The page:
Flu Vaccine Innovation Needed to Protect Children, Says GlobalData Healthcare Expert

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The last time the US confronted a flu season this early, the virus claimed the lives of nearly 50,000 people nationwide; and, while this year’s spell is not expected to be as damaging as that witnessed in 2003–04, healthcare analysts from research and consulting firm GlobalData state that a large portion of the population faces an increased risk of infection due to inadequacies in current influenza vaccines.

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the ultimate goal is the production of a universal influenza vaccine

Dr. Brad Tebbets, GlobalData's Analyst covering Infectious Diseases, says that although the existing trivalent influenza vaccines contain viral strains well-matched to the currently circulating influenza A viruses, it is less effective against the influenza B strain:

“Two influenza B viral lineages circulate the globe, with one strain prevailing in a given year. The WHO currently recommends antigen against only one in the typical influenza vaccine, but the organization has only correctly predicted the prevailing influenza B strain 50% of the time over the past decade.

“This prevents the trivalent influenza vaccine from providing adequate protection against influenza B infection. The lack of protection against influenza B viruses is especially concerning for children, who are at an elevated risk from influenza B infection,” explains Dr. Tebbets.

However, the anticipated 2013–14 launch of quadrivalent influenza vaccines, which contain antigen against both influenza B viruses, is expected to significantly enhance the immunological resistance of children to the flu, and reinforce the market share of those vaccine manufacturers offering innovation.

“AstraZeneca’s intranasal vaccine, FluMist, was the first quadrivalent influenza vaccine approved by the FDA when it was approved in March of 2012. The ease of the intranasal route of administration and the superior efficacy of FluMist compared with intramuscular flu shots has made it the influenza vaccine of choice for administration to children,” says Dr, Tebbets.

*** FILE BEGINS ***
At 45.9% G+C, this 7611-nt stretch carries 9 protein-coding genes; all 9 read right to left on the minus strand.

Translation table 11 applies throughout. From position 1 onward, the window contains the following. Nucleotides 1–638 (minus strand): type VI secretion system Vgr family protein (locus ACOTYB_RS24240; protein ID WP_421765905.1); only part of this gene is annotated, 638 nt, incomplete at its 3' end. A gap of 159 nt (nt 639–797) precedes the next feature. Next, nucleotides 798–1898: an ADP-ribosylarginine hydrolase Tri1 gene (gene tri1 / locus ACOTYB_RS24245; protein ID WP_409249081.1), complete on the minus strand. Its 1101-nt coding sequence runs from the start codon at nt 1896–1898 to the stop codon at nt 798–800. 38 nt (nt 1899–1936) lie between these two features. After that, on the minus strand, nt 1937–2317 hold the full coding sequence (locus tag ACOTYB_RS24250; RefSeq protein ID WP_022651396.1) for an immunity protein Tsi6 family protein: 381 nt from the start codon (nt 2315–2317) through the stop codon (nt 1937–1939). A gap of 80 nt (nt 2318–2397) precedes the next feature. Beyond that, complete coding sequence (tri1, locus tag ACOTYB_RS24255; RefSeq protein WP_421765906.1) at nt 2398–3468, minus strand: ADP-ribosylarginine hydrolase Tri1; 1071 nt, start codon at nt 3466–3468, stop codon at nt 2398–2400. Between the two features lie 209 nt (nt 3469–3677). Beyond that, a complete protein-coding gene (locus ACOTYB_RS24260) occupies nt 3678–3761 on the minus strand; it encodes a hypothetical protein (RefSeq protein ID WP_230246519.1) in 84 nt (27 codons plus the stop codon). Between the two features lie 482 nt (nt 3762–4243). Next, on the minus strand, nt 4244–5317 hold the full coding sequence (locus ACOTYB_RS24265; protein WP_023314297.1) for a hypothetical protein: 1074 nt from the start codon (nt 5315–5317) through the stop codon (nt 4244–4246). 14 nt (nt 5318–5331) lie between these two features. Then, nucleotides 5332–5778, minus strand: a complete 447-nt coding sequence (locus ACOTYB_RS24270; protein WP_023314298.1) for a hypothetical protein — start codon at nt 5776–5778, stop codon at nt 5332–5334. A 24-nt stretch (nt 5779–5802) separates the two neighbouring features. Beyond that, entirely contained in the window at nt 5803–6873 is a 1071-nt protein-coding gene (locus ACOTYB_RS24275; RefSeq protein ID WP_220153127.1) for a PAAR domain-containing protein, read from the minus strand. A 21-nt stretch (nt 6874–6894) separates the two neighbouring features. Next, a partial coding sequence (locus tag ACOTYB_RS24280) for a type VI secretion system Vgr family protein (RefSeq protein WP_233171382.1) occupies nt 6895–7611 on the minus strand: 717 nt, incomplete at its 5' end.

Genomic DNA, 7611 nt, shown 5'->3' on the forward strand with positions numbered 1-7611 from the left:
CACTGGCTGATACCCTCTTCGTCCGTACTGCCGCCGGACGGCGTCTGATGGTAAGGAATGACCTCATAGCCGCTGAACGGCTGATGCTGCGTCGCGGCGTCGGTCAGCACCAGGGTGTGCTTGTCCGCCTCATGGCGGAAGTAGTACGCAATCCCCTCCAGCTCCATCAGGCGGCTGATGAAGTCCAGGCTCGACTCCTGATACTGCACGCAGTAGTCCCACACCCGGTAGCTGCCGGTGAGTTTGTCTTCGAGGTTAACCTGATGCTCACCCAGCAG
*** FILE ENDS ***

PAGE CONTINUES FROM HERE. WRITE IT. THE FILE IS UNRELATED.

“It is, therefore, crucial for AstraZeneca to be among the first to launch a quadrivalent formulation if it is going to retain its pediatric market share.”

Despite FluMist’s first-in-class designation, AstraZeneca will not have a true first-mover advantage since the new formulation is not anticipated to be launched until the 2013–14 influenza season, by which time GlaxoSmithKline (GSK) is expected to launch a quadrivalent formulation of its influenza vaccine, Fluarix, in the US.”

But, despite these advances, the ultimate goal is the production of a universal influenza vaccine, explains the GlobalData healthcare expert:

“Influenza vaccines that contain antigens from the hemagglutinin stalk or M2 ion channel proteins could provide protection against both seasonal and pandemic influenza strains, and drive vaccine uptake amongst all target patient groups.

“While these universal vaccines point to the future for the influenza market, they are in early-stage development, making quadrivalent flu shots the most promising option for protection against influenza infection.”

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Alice Robinson
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